The “consumer economy” has been rolling along for quite a few years, now.  Consumption has become so important to the overall economy that we have effectively “pulled out all the stops” to make sure this growth continues.  The most pernicious of these has been consumer finance.  The demands of sustaining the financial system have created a Ponzi scheme whose scope can scarcely be imagined.  It is the nature of Ponzi schemes to have an exhaustion point, where the mechanism that keeps them afloat collapses.  We are near that point.
First some distinctions around debt. Debt has two principal uses:  Leveraging investment and leveraging consumption.  Investment returns are enhanced when the return to equity is enhanced with the lower (and less risky) returns earned by the bank.  This is a rational system, where the debt load can be managed, hopefully with wise attention to term, exposure to unexpected events and other elements of risk.  The investment or business generates wealth which pays for both debt and equity.  Leverage can be overdone, certainly, but it is fundamentally a rational and objective activity.  The amount of leverage is inherently limited by the scope and extent of productive enterprise.

Leveraging consumption is an entirely different matter.  Consumption produces both tangible and intangible returns, but rarely does it produce earnings that can be used to pay off debt.  Those earnings have to come from wealth generating activities unrelated to the debt.  In our model, the link between the purpose of creating debt (largely an intangible), and its payment, is severed.  A surplus must come from somewhere to cover the interest required by the lender; for a homeowner, their wages.  But without the essential linkage, the amount of leverage is not directly limited.  If a greater intangible benefit can be sold, debt can be increased.  The only limit is the amount of surplus earnings, which is in turn limited by wealth-generating activity.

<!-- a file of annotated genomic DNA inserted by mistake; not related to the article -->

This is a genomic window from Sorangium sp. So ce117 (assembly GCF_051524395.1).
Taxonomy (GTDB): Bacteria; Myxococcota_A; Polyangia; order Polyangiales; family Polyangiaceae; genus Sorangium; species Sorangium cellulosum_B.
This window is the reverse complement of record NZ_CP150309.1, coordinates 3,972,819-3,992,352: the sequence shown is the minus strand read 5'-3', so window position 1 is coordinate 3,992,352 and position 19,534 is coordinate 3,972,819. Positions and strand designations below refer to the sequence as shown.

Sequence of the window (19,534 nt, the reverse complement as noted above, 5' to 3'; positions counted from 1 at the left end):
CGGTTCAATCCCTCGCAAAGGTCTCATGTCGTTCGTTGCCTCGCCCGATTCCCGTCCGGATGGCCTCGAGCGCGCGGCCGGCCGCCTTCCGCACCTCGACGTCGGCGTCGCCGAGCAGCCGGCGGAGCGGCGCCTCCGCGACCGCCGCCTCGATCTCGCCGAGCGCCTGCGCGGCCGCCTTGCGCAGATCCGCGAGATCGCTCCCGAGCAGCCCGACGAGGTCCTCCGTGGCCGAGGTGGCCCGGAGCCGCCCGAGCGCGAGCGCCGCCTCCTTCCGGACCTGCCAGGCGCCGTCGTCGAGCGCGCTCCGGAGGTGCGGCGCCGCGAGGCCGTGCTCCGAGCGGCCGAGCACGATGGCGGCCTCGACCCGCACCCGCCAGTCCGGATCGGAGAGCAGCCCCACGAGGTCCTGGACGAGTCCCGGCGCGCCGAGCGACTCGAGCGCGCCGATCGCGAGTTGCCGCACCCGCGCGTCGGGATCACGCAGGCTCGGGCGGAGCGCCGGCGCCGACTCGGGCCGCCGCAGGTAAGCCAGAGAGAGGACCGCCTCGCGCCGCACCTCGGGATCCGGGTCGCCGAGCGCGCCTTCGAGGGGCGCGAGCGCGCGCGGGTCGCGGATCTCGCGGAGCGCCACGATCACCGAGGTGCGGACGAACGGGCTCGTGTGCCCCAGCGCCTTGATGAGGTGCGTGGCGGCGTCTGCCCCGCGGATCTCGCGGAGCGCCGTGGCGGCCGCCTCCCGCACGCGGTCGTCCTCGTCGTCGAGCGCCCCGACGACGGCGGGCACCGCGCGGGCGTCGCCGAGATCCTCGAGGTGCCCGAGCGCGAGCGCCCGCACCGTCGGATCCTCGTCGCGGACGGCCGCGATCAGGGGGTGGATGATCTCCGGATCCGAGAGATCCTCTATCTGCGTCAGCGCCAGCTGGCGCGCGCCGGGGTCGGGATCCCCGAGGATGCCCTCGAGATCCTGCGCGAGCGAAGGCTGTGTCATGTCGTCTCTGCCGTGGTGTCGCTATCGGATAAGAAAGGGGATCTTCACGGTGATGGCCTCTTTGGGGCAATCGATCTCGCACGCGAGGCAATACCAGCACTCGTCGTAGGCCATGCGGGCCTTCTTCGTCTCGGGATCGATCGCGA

The total debt load can be increased with stagnant wages if interest rates are reduced.  But decreasing rates increases demand, which forces asset prices higher, requiring yet further interest rate reductions if the greater associated debt is to be serviced.  Lower mortgage rates do the trick, to a point.  It’s not the cost of the house, it’s the “cost of ownership,” which is relatively low with a 4% mortgage.  This is a positive feedback loop, where prices require rate decreases, which increases prices, etc., akin to Ponzi spiral.

The incentive to keep this process going is great.  Finance is incentivized based on the number of transactions (through front-end fees), and the only way to support continuing transactions is to make them ever cheaper to the consumer.  But at some point, there is not enough surplus earnings (which have to come from somewhere else) to support the trend – especially with stagnant wages and wealth-generating activities moving to other countries.  We are close to that point.

This method of keeping consumption going has been pushed with ever greater effort for at least the past 20 years.  Lower and lower rates, with greater and greater asset prices, cause us to think we were doing great – and some were.  The financial meltdown might have been a wake-up call, but now we are officially expecting a return to the consumption finance model.  But, unless we manage to come up with new and widespread sources of wealth generation, the system has to stop, because consumption and asset prices cannot continue to increase without cheaper and cheaper debt.  Zero rates are just around the corner, and are a hard limit on this process.  We cannot go much further.

As we sit now, virtually all the surplus wealth has been removed from the system.  We think that continuing to do so will constitute “economic activity.”  It does not.  Only in a Ponzi universe, and we know that those have to end.